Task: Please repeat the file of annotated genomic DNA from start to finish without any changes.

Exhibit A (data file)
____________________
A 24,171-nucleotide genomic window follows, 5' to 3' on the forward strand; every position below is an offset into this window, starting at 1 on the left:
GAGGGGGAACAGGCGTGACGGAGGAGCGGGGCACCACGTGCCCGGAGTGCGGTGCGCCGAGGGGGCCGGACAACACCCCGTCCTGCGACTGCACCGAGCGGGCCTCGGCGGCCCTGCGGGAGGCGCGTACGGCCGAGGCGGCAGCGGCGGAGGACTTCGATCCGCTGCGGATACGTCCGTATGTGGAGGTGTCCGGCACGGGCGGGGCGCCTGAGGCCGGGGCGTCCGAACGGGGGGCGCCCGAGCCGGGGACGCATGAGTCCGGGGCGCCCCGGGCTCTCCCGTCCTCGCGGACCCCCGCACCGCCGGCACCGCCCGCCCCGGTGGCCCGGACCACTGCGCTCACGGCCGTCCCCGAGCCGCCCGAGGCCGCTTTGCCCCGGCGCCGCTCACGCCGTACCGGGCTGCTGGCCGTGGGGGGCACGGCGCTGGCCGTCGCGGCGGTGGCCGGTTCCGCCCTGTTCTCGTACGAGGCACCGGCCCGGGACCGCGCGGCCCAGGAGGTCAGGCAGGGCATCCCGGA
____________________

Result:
A 24,171-nucleotide genomic window follows, 5' to 3' on the forward strand; every position below is an offset into this window, starting at 1 on the left:
GAGGGGGAACAGGCGTGACGGAGGAGCGGGGCACCACGTGCCCGGAGTGCGGTGCGCCGAGGGGGCCGGACAACACCCCGTCCTGCGACTGCACCGAGCGGGCCTCGGCGGCCCTGCGGGAGGCGCGTACGGCCGAGGCGGCAGCGGCGGAGGACTTCGATCCGCTGCGGATACGTCCGTATGTGGAGGTGTCCGGCACGGGCGGGGCGCCTGAGGCCGGGGCGTCCGAACGGGGGGCGCCCGAGCCGGGGACGCATGAGTCCGGGGCGCCCCGGGCTCTCCCGTCCTCGCGGACCCCCGCACCGCCGGCACCGCCCGCCCCGGTGGCCCGGACCACTGCGCTCACGGCCGTCCCCGAGCCGCCCGAGGCCGCTTTGCCCCGGCGCCGCTCACGCCGTACCGGGCTGCTGGCCGTGGGGGGCACGGCGCTGGCCGTCGCGGCGGTGGCCGGTTCCGCCCTGTTCTCGTACGAGGCACCGGCCCGGGACCGCGCGGCCCAGGAGGTCAGGCAGGGCATCCCGGA